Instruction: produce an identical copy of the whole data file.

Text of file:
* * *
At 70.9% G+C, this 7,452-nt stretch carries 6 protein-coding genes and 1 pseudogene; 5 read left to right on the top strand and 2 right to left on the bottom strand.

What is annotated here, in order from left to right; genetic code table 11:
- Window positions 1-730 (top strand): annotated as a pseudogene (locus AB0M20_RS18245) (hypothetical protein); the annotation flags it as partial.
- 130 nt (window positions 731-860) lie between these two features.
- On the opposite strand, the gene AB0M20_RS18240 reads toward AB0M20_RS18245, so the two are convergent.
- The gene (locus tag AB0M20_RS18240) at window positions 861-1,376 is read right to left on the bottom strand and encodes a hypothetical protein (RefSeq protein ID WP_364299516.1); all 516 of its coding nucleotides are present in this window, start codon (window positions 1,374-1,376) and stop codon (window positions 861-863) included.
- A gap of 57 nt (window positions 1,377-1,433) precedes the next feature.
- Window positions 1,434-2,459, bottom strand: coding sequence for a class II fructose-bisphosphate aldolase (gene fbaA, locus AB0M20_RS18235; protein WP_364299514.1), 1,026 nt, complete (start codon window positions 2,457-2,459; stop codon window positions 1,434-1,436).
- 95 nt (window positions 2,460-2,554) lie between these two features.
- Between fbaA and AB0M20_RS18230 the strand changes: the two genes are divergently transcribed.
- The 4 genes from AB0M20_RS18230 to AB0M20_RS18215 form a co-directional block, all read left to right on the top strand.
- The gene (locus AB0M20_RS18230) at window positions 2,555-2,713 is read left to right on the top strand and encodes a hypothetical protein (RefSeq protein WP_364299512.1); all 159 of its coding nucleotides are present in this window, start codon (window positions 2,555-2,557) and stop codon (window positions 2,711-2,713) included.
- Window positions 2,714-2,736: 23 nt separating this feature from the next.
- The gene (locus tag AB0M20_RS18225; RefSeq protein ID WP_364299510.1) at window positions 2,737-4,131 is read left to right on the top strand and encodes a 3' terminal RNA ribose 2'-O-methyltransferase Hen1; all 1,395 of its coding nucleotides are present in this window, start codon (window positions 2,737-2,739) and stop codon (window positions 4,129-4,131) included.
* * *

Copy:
At 70.9% G+C, this 7,452-nt stretch carries 6 protein-coding genes and 1 pseudogene; 5 read left to right on the top strand and 2 right to left on the bottom strand.

What is annotated here, in order from left to right; genetic code table 11:
- Window positions 1-730 (top strand): annotated as a pseudogene (locus AB0M20_RS18245) (hypothetical protein); the annotation flags it as partial.
- 130 nt (window positions 731-860) lie between these two features.
- On the opposite strand, the gene AB0M20_RS18240 reads toward AB0M20_RS18245, so the two are convergent.
- The gene (locus tag AB0M20_RS18240) at window positions 861-1,376 is read right to left on the bottom strand and encodes a hypothetical protein (RefSeq protein ID WP_364299516.1); all 516 of its coding nucleotides are present in this window, start codon (window positions 1,374-1,376) and stop codon (window positions 861-863) included.
- A gap of 57 nt (window positions 1,377-1,433) precedes the next feature.
- Window positions 1,434-2,459, bottom strand: coding sequence for a class II fructose-bisphosphate aldolase (gene fbaA, locus AB0M20_RS18235; protein WP_364299514.1), 1,026 nt, complete (start codon window positions 2,457-2,459; stop codon window positions 1,434-1,436).
- 95 nt (window positions 2,460-2,554) lie between these two features.
- Between fbaA and AB0M20_RS18230 the strand changes: the two genes are divergently transcribed.
- The 4 genes from AB0M20_RS18230 to AB0M20_RS18215 form a co-directional block, all read left to right on the top strand.
- The gene (locus AB0M20_RS18230) at window positions 2,555-2,713 is read left to right on the top strand and encodes a hypothetical protein (RefSeq protein WP_364299512.1); all 159 of its coding nucleotides are present in this window, start codon (window positions 2,555-2,557) and stop codon (window positions 2,711-2,713) included.
- Window positions 2,714-2,736: 23 nt separating this feature from the next.
- The gene (locus tag AB0M20_RS18225; RefSeq protein ID WP_364299510.1) at window positions 2,737-4,131 is read left to right on the top strand and encodes a 3' terminal RNA ribose 2'-O-methyltransferase Hen1; all 1,395 of its coding nucleotides are present in this window, start codon (window positions 2,737-2,739) and stop codon (window positions 4,129-4,131) included.